Hey there, time traveller!
This article was published 8/7/2011 (1981 days ago), so information in it may no longer be current.
Even if you weren't near a stage at the Winnipeg Folk Festival Friday, there was a chance you were hearing music.
Whether it was drummers at the campsite, guitar players in the parking lots or on trails or the official wandering minstrels, it was impossible to escape music.
Not that you would want to.
The nightly mainstage is where the biggest names usually play, but it's the daytime workshop and concerts that provide the musical magic the folk fest is known for.
The seven day stages were filled with a wide-ranging hodgepodge of styles with a little something for everyone from the old time Dixieland jazz and swing of New Orleans institution the Preservation Hall Jazz Band to the cutting-edge world beat sounds of Omar Souleyman and Ganga Giri to a host of roots, bluegrass and singer-songwriters.
And if there were any lulls in the schedule, there was a chance you might have seen the 10-piece Wandering Minstrel Troupe who travelled every corner of the site performing bluegrass, roots, swing and rockabilly.
"We're just going around jamming and making people happy," said coordinator Jaxon Haldane, 35, a longtime member of the Winnipeg music scene.
"The other cool thing is we inevitably pick up people who want to jam with us as we wander around. We had Al Simmons play with us for about 15 minutes today, so it ends up being collaborative and organic," says Haldane, who is moving to Oklahoma City soon to study communications.
He'll be back for next year's festival, though, just as hundreds -- and perhaps thousands -- of Winnipeg expats do every year.
Two of those people were Darryl Chornenki and his partner Dale Kwamsoos who returned home from a winter in Southeast Asia to visit family and attend the festival.
They were cooking for local performance group Element Sircus who had a giant tent in the campground and organized a daily parade through the site at 5:30 p.m. led by the Flaming Trolleys Radical Marching Band.
"It's like the old circus days when the parade would go through the town and get everybody to go to the circus. Everybody loves it and people just join in and become a part of it," said Chornenki, 63, who created a carousel costume out of a backpack, a bicycle tire, rubber dolls and cloth.
The parade was just one of the unique touches that makes the campground experience an integral part of the folk fest for many people. This year there is a trading post modeled after a circus sideshow tent; the famous Castle Boys built a city block façade complete with a library, diner, barber shop and grocery store; the Juke Joint Hideaway has live acts playing on a stage nightly; and the Vinyl Village lounge had a sing inviting people to come and jam.
The music site has its own vibe as people gather throughout the giant field to watch music, hide out from the sun and socialize in the beer tent, buy albums at the music store or hang out in the children's area where kids rode a trapeze, participated in a tug-of-war game or made arts and crafts.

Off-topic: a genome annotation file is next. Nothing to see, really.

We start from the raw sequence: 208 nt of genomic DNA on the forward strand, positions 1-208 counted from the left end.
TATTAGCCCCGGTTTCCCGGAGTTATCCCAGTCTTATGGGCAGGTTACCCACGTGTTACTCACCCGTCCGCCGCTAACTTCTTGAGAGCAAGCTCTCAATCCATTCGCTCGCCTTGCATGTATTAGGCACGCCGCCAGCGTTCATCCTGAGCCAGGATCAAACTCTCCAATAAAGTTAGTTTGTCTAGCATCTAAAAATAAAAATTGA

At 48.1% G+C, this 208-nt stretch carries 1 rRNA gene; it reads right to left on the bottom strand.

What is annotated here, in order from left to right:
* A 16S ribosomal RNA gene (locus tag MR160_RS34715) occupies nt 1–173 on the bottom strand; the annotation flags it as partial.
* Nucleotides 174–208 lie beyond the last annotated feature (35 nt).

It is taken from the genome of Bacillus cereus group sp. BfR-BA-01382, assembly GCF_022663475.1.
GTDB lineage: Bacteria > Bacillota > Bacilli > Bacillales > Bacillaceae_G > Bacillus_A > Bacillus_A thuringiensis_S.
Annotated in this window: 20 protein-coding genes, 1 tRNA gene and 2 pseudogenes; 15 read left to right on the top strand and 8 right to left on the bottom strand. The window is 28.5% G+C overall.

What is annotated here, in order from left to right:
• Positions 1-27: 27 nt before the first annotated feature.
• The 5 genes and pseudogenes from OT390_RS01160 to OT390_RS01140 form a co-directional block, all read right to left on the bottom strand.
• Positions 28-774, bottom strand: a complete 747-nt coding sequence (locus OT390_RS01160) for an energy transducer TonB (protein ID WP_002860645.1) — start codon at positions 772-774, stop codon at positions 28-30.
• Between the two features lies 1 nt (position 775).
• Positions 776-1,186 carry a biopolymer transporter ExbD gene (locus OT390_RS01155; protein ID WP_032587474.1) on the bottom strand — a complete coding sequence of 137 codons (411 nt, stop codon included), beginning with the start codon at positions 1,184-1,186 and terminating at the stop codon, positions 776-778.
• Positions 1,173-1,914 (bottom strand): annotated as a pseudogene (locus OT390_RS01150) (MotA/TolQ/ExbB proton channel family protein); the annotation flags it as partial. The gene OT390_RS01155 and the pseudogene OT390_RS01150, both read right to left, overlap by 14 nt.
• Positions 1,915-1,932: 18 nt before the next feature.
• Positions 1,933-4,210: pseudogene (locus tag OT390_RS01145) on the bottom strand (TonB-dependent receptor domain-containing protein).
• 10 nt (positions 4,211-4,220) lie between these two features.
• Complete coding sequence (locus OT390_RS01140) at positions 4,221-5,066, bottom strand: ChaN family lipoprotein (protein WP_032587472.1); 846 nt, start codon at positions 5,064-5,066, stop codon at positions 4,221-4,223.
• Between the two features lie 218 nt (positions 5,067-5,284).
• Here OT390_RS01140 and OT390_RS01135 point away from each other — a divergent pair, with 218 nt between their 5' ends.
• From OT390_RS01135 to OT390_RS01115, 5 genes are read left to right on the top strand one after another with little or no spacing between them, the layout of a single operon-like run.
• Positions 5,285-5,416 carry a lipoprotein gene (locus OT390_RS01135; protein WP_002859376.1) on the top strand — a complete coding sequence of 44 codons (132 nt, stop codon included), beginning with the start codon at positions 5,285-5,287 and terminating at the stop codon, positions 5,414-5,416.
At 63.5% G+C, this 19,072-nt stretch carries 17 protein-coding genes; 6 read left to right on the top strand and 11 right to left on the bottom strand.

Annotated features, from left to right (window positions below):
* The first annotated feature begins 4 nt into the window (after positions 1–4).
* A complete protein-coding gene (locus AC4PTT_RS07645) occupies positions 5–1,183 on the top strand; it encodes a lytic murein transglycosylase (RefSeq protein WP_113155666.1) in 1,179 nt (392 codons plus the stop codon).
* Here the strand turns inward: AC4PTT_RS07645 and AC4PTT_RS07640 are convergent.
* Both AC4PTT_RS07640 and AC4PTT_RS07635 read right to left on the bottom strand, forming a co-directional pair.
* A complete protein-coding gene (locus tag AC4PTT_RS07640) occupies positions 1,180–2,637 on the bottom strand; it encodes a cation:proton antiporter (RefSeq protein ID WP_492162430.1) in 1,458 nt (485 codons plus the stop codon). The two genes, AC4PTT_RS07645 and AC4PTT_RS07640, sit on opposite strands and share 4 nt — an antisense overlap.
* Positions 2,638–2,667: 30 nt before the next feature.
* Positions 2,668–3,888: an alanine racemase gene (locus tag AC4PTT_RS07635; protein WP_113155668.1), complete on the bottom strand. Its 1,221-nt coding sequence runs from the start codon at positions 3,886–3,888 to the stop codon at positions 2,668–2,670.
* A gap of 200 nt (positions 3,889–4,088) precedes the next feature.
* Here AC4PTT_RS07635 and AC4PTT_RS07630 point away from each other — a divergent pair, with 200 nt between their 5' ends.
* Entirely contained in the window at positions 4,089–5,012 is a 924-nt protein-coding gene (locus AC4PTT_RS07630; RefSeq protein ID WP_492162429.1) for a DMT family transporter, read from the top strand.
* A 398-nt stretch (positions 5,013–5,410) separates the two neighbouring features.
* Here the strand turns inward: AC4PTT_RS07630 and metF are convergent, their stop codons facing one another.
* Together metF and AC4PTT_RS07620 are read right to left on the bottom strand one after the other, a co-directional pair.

Fred Penner attracted a large crowd of children and adults to his set at the Chickadee Bigtop and had the entire field singing along to The Cat Came Back later during a main stage "tweener" appearance following a set by up-and-coming Texas singer-songwriter Sarah Jarosz who played for more than 10,000 people. As of 5:30 p.m., 12,600 people had walked through the gates. Wednesday and Thursday night mainstage shows attracted 11,400 and 10,900 respectively.
Vancouver singer-songwriter Dan Mangan proved all his acclaim and buzz-status is well deserved with a fiery set of hard-rockin' material that wasn't afraid to delve into the political side of the spectrum on Post-War Blues, which deals with mental health issues returning soldiers have to deal with.
"It's always the same governments that want to send out kids over there and don't want to take care of them when they come back," he said.
Over at the Big Blue @ Night stage, Syrian electronic artist Souleyman -- who looked like Father Guido Sarducci wearing a keffiyeh -- had a few hundred people dancing to his mixture of traditional Middle Eastern music and Arabic lyrics with club-worthy beats.
Back at the mainstage, Canadian songstress k.d. lang had the crowd in awe as she and her five-piece band, the Siss Boom Bang, offered up some tasty twangy cuts off their new album, Sing it Loud, along with show-stopping versions of Leonard Cohen's Hallelujah (which earned her a standing ovation) and Neil Young's Helpless.
It's been said before, but it's worth saying again: lang has one of the best, most pure and powerful voices in music.
Louisiana roots queen Lucinda Williams possesses her own set of mighty pipes, but her voice is grittier -- a perfect match for her ragged Americana and raunchy heart-breaking ballads.
Williams was about halfway through her set -- featuring music off her new album Blessed and older favourites like Car Wheels on a Gravel Road -- when press time hit. Jamaican reggae legends Toots and the Maytals were scheduled to end the night.
The action continues today with a full slate of music starting at 11 a.m. Tonight's mainstage lineup includes roots group Tim Robbins (yes, that Tim Robbins) and the Rogues Gallery Band; British folk group Spiro; Ontario world music artist Mighty Popo (replacing Tinariwen); southern boogie-rock veterans Little Feat; and New Orleans funk group Funky Meters.
more festival coverage g7